The volume and beat of the music can have an effect on your customers. While upbeat and loud music may be great for attracting a younger crowd, it’s a different story for stores that cater to older customers.

Scent

Scent marketing can be used by any business, not just bakeries and coffee shops. In fact, a few businesses have used scents to great success.

Some high-end retailers like to spray their baby section with the scent of baby powder, while cruise lines and hotels often create their signature scents and put them on brochures that are mailed out to visitors after they return home.

Other companies use scents that are made of their most popular items. According to a Lush retail executive, the scent in their stores is a combination of their bestselling cosmetics.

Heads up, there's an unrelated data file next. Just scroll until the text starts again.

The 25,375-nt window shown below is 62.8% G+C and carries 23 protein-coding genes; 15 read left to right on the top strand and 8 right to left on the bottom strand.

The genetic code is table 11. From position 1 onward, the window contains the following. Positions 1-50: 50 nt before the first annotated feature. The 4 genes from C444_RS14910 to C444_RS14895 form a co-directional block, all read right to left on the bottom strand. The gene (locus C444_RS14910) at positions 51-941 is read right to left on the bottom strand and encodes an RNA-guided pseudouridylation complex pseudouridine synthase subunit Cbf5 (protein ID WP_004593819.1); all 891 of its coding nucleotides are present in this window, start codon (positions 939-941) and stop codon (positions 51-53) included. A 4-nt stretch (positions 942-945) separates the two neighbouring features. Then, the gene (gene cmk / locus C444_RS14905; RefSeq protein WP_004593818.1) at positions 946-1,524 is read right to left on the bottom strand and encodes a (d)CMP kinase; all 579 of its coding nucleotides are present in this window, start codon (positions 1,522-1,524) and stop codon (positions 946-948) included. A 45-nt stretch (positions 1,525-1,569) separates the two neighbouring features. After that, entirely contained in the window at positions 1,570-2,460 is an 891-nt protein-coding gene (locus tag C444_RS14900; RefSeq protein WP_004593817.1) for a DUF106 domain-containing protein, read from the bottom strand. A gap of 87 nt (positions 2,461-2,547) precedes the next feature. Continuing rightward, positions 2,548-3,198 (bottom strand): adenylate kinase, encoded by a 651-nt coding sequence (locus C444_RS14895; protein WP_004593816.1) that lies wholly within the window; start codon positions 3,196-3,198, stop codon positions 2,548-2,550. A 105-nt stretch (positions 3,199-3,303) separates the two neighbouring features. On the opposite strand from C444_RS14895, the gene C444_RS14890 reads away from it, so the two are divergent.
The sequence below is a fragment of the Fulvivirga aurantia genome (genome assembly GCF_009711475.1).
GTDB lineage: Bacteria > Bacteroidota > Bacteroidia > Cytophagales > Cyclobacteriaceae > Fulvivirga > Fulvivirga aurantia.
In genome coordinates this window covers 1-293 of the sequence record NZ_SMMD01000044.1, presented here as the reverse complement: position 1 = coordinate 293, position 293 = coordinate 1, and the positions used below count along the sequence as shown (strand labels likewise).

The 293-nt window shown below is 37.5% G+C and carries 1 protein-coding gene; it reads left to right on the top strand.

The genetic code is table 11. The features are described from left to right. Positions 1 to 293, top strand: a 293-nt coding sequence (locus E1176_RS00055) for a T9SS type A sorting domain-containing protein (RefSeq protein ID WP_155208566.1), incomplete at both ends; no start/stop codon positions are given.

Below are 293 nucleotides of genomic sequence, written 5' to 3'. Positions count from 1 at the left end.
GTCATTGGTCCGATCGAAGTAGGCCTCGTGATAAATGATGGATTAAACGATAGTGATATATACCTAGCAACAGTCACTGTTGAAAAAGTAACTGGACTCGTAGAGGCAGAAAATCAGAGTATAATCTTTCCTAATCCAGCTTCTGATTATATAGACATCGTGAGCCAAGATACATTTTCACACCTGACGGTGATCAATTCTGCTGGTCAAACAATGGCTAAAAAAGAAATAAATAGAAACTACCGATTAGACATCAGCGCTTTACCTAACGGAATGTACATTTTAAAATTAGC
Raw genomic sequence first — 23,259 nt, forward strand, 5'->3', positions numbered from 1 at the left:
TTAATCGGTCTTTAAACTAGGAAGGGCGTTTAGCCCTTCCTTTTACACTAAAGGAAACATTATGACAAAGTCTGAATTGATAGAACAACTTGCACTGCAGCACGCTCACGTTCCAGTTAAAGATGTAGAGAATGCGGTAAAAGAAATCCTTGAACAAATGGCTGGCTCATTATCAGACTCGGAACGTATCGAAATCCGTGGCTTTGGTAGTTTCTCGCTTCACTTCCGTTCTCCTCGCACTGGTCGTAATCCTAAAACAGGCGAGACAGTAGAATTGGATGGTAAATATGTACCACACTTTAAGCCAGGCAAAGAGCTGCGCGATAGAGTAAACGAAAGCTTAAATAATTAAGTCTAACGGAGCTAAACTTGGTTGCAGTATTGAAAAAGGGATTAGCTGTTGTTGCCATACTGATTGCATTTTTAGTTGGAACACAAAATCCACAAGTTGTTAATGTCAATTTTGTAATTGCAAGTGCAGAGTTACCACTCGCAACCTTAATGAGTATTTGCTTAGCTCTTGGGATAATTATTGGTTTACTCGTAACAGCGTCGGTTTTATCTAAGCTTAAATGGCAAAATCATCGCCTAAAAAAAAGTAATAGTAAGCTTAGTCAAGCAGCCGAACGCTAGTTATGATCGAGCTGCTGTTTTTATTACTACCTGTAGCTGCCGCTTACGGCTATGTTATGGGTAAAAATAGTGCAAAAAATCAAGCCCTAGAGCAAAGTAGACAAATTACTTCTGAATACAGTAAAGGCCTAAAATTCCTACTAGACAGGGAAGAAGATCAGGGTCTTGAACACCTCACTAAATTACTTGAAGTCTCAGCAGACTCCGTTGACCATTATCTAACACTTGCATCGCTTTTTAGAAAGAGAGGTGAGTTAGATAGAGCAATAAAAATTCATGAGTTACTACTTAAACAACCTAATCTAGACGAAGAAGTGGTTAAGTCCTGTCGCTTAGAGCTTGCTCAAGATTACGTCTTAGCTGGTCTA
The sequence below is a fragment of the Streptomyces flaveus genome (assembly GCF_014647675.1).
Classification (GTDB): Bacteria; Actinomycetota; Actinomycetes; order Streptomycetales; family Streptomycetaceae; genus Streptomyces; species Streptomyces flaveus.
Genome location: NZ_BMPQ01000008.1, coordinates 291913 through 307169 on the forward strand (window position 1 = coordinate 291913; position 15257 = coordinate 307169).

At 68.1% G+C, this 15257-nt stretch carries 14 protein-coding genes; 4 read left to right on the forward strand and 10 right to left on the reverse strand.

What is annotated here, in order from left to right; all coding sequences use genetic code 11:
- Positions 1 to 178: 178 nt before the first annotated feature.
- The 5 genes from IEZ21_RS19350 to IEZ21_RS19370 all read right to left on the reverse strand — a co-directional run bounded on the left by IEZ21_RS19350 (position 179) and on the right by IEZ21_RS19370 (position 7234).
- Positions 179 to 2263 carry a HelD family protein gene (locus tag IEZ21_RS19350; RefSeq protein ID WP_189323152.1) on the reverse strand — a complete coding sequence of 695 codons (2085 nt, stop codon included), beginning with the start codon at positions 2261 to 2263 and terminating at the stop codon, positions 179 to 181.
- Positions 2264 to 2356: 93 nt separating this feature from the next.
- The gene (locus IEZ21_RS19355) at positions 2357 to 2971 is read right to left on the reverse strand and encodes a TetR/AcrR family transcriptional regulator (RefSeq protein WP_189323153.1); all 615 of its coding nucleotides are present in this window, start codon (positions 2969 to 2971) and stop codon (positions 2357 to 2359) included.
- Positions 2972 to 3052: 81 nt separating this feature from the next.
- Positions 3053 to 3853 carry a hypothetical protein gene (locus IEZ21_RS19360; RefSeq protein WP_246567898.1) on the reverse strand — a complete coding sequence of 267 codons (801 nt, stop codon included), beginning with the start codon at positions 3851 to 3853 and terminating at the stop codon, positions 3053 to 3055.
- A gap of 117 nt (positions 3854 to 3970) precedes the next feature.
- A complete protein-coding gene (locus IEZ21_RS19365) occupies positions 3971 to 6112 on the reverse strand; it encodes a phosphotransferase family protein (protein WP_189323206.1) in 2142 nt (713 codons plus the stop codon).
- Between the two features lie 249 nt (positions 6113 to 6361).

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When I walk into this store, I can immediately smell the Avobath Bomb, the Karma Soap, and the Vanilla Perfume.

The smells you incorporate into your shop play a huge role in creating the ambiance and experience for your customers. Do some research to find out which aromas will entice your target demographic and convince them to stick around.

Touch

One way to get customers more engaged with your products is to allow them to have a hands-on experience. This allows them to feel connected to what they are buying and makes for a much more enjoyable shopping process.

Apple revolutionized the retail shopping experience by displaying its devices in plain view rather than in brown boxes.

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Consumers loved it and eventually, other companies in the computer and electronics sectors followed Apple’s lead.